Feb 28 2020

Top 10 Q&A About Dentistry for Kids

little girl brushing teeth

Dental care for infants and children can seem overwhelming but having a knowledgeable and helpful pediatric dentist on your team can make everything much simpler! A great pediatric dentist is passionate about three things: dental care, children, and patient education. This trifecta ensures that the dentist you choose will care for your little one’s oral development just as much as you do AND have the tools to teach you everything you need to know.

Our pediatric dentist, Dr. Matt, certainly meets the standard of a great pediatric dentist. For this reason, he is the go-to guy for so many parents in the Overland Park area.

Here are some of the most frequent questions he receives from concerned and caring parents every day:

1. How do I best clean my baby’s teeth?

Your baby’s teeth should be cleaned as soon as they erupt. Simply use a clean, damp washcloth, finger brush, or gauze pad to wipe the top, front, and back of the new teeth and the tip of the tongue. This should be done after meals and at bedtime.

You may also use a pediatric-dentist-approved baby toothbrush with a rice-grain-sized amount of toothpaste. These toothbrushes are extremely soft and have no more than three rows of bristles. Toothbrushes or finger brushes that are more than two months old should be thrown out and replaced.

2. How old should my baby be before I introduce her to fluoride toothpaste?

As soon as the first tooth emerges! Dentists used to recommend waiting until age two, but new discoveries have changed that fact. As stated in question one, you’ll only use a rice-grain-sized smear of toothpaste until your baby reaches three years of age.

3. How do I keep my kid’s teeth healthy?

For children above age three, follow these guidelines:

  • Brush with fluoride toothpaste in the morning and evening
  • Floss daily
  • Reduce sugar in their diet
  • Drink lots of water
  • Visit a pediatric dentist regularly

To receive more detailed oral health tips, visit a pediatric dentist who can evaluate your child’s mouth and determine his specific oral health needs.

4. What should I do if my child has a toothache?

If your child is complaining about tooth pain, first rinse the area with warm saltwater. Then, place a cold compress on the side of the face where the pain is (especially if it’s swollen). If necessary, give him or her children’s pain medication. Be sure to follow the dosage instructions on the bottle. Finally, contact your pediatric dentist.

If your child is experiencing a fever, bleeding, or other concerning symptoms along with the toothache, contact your pediatric dentist immediately for an emergency visit.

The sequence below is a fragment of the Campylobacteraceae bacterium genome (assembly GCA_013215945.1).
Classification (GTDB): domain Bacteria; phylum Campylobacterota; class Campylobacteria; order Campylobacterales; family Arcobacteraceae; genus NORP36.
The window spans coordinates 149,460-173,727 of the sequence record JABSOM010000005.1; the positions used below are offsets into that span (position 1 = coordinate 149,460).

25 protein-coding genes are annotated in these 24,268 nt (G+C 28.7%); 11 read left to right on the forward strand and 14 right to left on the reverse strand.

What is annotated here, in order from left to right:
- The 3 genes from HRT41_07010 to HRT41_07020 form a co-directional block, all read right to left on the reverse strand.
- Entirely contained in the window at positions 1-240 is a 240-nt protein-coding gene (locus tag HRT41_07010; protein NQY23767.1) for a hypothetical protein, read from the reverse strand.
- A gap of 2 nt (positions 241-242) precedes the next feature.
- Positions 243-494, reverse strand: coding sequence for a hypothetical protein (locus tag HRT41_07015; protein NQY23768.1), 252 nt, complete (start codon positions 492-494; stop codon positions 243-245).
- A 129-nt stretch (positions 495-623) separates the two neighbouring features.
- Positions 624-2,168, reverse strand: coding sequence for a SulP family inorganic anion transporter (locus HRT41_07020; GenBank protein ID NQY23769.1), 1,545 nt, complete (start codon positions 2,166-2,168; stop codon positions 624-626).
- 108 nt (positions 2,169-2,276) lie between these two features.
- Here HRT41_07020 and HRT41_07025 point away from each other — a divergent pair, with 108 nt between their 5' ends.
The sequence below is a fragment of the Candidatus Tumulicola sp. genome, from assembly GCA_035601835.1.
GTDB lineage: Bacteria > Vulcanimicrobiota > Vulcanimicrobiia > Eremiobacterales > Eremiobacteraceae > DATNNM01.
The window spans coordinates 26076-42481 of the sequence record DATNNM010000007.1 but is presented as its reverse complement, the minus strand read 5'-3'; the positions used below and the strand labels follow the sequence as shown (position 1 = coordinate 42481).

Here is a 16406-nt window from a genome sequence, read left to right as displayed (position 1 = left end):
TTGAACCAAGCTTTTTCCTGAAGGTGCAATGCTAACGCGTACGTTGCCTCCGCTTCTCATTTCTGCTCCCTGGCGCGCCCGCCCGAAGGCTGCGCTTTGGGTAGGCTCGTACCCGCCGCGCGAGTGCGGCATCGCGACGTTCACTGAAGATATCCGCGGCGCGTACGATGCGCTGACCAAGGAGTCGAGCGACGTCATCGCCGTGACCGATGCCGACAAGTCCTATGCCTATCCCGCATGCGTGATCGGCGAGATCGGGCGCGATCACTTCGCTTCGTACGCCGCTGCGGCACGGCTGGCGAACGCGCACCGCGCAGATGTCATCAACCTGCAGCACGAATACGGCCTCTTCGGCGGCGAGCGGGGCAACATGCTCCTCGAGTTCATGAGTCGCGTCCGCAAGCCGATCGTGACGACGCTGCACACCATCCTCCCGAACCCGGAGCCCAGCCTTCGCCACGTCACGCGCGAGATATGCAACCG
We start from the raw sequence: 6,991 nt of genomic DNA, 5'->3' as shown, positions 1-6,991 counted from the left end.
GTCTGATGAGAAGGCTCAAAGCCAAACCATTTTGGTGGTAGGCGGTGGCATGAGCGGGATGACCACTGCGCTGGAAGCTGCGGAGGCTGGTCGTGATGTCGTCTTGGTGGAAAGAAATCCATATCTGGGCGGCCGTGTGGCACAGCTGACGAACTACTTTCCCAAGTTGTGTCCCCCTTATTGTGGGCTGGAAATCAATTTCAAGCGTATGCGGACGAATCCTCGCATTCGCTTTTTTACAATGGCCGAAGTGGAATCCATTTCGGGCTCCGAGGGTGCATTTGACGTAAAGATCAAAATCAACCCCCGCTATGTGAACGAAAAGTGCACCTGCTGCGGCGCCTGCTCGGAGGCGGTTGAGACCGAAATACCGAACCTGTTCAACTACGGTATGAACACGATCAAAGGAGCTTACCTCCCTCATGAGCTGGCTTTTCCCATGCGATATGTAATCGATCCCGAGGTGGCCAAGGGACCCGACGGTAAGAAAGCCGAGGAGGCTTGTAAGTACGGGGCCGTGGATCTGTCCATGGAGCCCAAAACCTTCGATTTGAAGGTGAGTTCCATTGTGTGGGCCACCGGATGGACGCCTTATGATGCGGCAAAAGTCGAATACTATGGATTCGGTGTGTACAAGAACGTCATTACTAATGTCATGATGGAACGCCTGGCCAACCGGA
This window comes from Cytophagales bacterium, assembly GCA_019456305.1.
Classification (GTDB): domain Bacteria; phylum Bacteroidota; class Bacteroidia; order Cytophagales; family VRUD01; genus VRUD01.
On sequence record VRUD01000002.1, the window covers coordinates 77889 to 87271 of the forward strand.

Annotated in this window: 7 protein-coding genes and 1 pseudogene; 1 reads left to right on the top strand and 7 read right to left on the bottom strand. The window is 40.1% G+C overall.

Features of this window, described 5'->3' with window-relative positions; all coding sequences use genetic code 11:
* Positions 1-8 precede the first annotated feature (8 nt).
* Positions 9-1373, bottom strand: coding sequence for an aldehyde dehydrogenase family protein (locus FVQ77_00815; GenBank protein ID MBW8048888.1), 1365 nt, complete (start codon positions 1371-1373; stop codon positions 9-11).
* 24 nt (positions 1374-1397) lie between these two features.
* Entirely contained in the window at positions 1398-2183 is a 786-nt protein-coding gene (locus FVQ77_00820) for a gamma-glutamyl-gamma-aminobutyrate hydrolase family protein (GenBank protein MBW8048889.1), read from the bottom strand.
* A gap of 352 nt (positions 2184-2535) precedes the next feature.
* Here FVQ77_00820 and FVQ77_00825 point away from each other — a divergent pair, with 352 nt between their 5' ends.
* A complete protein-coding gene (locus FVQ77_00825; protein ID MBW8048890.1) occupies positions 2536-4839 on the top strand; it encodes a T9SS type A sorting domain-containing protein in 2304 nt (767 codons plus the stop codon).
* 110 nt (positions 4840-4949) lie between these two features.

5. How are thumb sucking and pacifier habits harmful?

Fortunately, most children stop these habits on their own so they don’t pose any problems. However, if your child still sucks his thumb or uses a pacifier past age three, you may need the help of a pediatric dentist to avoid oral development problems such as:

  • Misalignment
  • Overbite or underbite
  • A lisp
  • Sensitivity or changes to the roof of their mouth

6. At what age should a child brush their own teeth?

Most children learn to brush their teeth around age six. However, as the parent, you know your child best! It’s never too early to begin teaching your child to brush his own teeth. Just remember to oversee and assist him until you’re confident he’s doing it correctly.

7. When should my child receive their first dental exam?

At least six months after their first tooth emerges. The pediatric dentist will check to make sure everything is developing properly and give you tips on how to care for your child’s mouth.

8. What should I expect on our first visit?

Your child’s first visit to the dentist usually lasts between 20 and 40 minutes. It will be very laidback and simple. Not every dentist is the same, but here’s what our first-time patient experience includes:

  • Office tour
  • Meeting the dentist and team members
  • Reviewing your child’s dental and medical history
  • Discussion about healthy teeth and jaw development
  • Review of your oral healthcare routine
  • An oral exam
  • A conversation about your child’s oral health needs

If appropriate, the pediatric dentist may suggest a dental cleaning.

9. How frequently should a baby see the dentist?

Infants, toddlers, adolescents, and adults should all visit the dentist every six months. This is the best way to prevent cavities and other dental problems.

In some cases, your pediatric dentist may recommend more frequent visits.

10. What’s the difference between a pediatric dentist and a family dentist?

Pediatric dentists are to dentistry what pediatricians are to medicine. Pediatric dentists complete two to three years of specialty training that makes them experts on children’s oral health development. Family dentists treat patients of all ages, including children, but without the same training.

To meet with our pediatric dentist for specific advice about your child’s mouth, call (913) 685-9990 today.

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